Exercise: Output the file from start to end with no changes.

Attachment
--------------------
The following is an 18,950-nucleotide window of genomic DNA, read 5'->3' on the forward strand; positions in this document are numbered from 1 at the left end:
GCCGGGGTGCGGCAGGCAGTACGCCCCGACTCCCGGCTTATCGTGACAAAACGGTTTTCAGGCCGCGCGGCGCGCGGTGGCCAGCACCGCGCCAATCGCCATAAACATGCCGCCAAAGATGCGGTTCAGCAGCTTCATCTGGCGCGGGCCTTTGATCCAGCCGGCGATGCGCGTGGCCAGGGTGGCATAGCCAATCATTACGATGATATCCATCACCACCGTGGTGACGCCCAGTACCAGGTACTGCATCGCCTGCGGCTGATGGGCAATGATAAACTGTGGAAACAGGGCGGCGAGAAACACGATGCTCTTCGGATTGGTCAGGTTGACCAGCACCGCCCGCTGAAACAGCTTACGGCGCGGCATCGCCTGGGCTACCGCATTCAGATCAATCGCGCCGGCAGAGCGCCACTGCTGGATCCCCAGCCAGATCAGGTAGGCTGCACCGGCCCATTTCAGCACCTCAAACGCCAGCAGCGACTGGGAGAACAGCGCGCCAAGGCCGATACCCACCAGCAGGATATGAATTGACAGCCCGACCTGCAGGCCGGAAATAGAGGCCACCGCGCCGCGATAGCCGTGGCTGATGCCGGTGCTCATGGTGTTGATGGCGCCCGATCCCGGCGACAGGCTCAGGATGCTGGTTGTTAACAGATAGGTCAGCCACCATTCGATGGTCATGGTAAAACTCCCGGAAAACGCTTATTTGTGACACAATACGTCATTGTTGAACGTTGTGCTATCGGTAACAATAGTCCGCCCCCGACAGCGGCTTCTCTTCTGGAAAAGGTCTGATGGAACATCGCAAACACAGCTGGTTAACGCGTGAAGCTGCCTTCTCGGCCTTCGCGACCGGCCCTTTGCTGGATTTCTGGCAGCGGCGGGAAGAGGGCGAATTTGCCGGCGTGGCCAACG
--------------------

The following is an 18,950-nucleotide window of genomic DNA, read 5'->3' on the forward strand; positions in this document are numbered from 1 at the left end:
GCCGGGGTGCGGCAGGCAGTACGCCCCGACTCCCGGCTTATCGTGACAAAACGGTTTTCAGGCCGCGCGGCGCGCGGTGGCCAGCACCGCGCCAATCGCCATAAACATGCCGCCAAAGATGCGGTTCAGCAGCTTCATCTGGCGCGGGCCTTTGATCCAGCCGGCGATGCGCGTGGCCAGGGTGGCATAGCCAATCATTACGATGATATCCATCACCACCGTGGTGACGCCCAGTACCAGGTACTGCATCGCCTGCGGCTGATGGGCAATGATAAACTGTGGAAACAGGGCGGCGAGAAACACGATGCTCTTCGGATTGGTCAGGTTGACCAGCACCGCCCGCTGAAACAGCTTACGGCGCGGCATCGCCTGGGCTACCGCATTCAGATCAATCGCGCCGGCAGAGCGCCACTGCTGGATCCCCAGCCAGATCAGGTAGGCTGCACCGGCCCATTTCAGCACCTCAAACGCCAGCAGCGACTGGGAGAACAGCGCGCCAAGGCCGATACCCACCAGCAGGATATGAATTGACAGCCCGACCTGCAGGCCGGAAATAGAGGCCACCGCGCCGCGATAGCCGTGGCTGATGCCGGTGCTCATGGTGTTGATGGCGCCCGATCCCGGCGACAGGCTCAGGATGCTGGTTGTTAACAGATAGGTCAGCCACCATTCGATGGTCATGGTAAAACTCCCGGAAAACGCTTATTTGTGACACAATACGTCATTGTTGAACGTTGTGCTATCGGTAACAATAGTCCGCCCCCGACAGCGGCTTCTCTTCTGGAAAAGGTCTGATGGAACATCGCAAACACAGCTGGTTAACGCGTGAAGCTGCCTTCTCGGCCTTCGCGACCGGCCCTTTGCTGGATTTCTGGCAGCGGCGGGAAGAGGGCGAATTTGCCGGCGTGGCCAACG